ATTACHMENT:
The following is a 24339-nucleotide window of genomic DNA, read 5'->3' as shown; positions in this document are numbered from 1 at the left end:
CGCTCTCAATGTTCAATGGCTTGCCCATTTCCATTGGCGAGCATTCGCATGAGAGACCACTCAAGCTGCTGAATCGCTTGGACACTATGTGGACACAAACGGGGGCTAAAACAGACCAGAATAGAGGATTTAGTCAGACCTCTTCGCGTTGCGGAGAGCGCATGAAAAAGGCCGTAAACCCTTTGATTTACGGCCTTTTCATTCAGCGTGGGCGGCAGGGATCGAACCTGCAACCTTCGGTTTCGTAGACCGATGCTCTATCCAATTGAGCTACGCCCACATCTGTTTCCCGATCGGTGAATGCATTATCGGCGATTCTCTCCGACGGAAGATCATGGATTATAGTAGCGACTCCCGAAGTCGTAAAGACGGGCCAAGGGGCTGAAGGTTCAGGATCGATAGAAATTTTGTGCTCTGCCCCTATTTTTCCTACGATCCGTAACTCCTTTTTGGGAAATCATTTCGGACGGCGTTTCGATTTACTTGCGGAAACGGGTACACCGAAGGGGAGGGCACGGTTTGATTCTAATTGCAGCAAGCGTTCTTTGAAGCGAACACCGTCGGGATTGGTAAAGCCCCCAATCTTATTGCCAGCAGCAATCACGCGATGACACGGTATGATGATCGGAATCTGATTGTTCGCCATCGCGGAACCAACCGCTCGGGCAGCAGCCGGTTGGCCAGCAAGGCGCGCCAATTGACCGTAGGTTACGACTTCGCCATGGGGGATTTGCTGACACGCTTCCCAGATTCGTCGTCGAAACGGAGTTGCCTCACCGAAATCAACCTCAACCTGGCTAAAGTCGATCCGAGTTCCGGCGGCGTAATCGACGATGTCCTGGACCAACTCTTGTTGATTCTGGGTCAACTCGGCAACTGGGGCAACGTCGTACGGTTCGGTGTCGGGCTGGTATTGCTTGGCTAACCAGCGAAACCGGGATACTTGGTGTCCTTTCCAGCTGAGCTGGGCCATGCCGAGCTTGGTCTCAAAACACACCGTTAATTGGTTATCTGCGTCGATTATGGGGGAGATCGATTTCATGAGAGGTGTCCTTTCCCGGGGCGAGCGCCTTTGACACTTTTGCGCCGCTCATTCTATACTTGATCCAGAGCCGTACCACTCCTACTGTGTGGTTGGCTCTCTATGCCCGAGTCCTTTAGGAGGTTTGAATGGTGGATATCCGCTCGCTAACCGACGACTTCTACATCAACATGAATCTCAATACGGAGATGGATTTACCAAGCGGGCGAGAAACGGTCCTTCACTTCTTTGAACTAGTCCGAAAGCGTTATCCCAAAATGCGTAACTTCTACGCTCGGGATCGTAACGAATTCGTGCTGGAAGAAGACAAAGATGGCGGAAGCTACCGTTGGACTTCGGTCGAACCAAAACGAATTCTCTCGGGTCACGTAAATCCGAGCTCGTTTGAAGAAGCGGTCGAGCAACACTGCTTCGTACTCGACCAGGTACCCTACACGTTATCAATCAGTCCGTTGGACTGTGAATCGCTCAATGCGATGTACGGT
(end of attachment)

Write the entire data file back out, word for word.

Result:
The following is a 24339-nucleotide window of genomic DNA, read 5'->3' as shown; positions in this document are numbered from 1 at the left end:
CGCTCTCAATGTTCAATGGCTTGCCCATTTCCATTGGCGAGCATTCGCATGAGAGACCACTCAAGCTGCTGAATCGCTTGGACACTATGTGGACACAAACGGGGGCTAAAACAGACCAGAATAGAGGATTTAGTCAGACCTCTTCGCGTTGCGGAGAGCGCATGAAAAAGGCCGTAAACCCTTTGATTTACGGCCTTTTCATTCAGCGTGGGCGGCAGGGATCGAACCTGCAACCTTCGGTTTCGTAGACCGATGCTCTATCCAATTGAGCTACGCCCACATCTGTTTCCCGATCGGTGAATGCATTATCGGCGATTCTCTCCGACGGAAGATCATGGATTATAGTAGCGACTCCCGAAGTCGTAAAGACGGGCCAAGGGGCTGAAGGTTCAGGATCGATAGAAATTTTGTGCTCTGCCCCTATTTTTCCTACGATCCGTAACTCCTTTTTGGGAAATCATTTCGGACGGCGTTTCGATTTACTTGCGGAAACGGGTACACCGAAGGGGAGGGCACGGTTTGATTCTAATTGCAGCAAGCGTTCTTTGAAGCGAACACCGTCGGGATTGGTAAAGCCCCCAATCTTATTGCCAGCAGCAATCACGCGATGACACGGTATGATGATCGGAATCTGATTGTTCGCCATCGCGGAACCAACCGCTCGGGCAGCAGCCGGTTGGCCAGCAAGGCGCGCCAATTGACCGTAGGTTACGACTTCGCCATGGGGGATTTGCTGACACGCTTCCCAGATTCGTCGTCGAAACGGAGTTGCCTCACCGAAATCAACCTCAACCTGGCTAAAGTCGATCCGAGTTCCGGCGGCGTAATCGACGATGTCCTGGACCAACTCTTGTTGATTCTGGGTCAACTCGGCAACTGGGGCAACGTCGTACGGTTCGGTGTCGGGCTGGTATTGCTTGGCTAACCAGCGAAACCGGGATACTTGGTGTCCTTTCCAGCTGAGCTGGGCCATGCCGAGCTTGGTCTCAAAACACACCGTTAATTGGTTATCTGCGTCGATTATGGGGGAGATCGATTTCATGAGAGGTGTCCTTTCCCGGGGCGAGCGCCTTTGACACTTTTGCGCCGCTCATTCTATACTTGATCCAGAGCCGTACCACTCCTACTGTGTGGTTGGCTCTCTATGCCCGAGTCCTTTAGGAGGTTTGAATGGTGGATATCCGCTCGCTAACCGACGACTTCTACATCAACATGAATCTCAATACGGAGATGGATTTACCAAGCGGGCGAGAAACGGTCCTTCACTTCTTTGAACTAGTCCGAAAGCGTTATCCCAAAATGCGTAACTTCTACGCTCGGGATCGTAACGAATTCGTGCTGGAAGAAGACAAAGATGGCGGAAGCTACCGTTGGACTTCGGTCGAACCAAAACGAATTCTCTCGGGTCACGTAAATCCGAGCTCGTTTGAAGAAGCGGTCGAGCAACACTGCTTCGTACTCGACCAGGTACCCTACACGTTATCAATCAGTCCGTTGGACTGTGAATCGCTCAATGCGATGTACGGT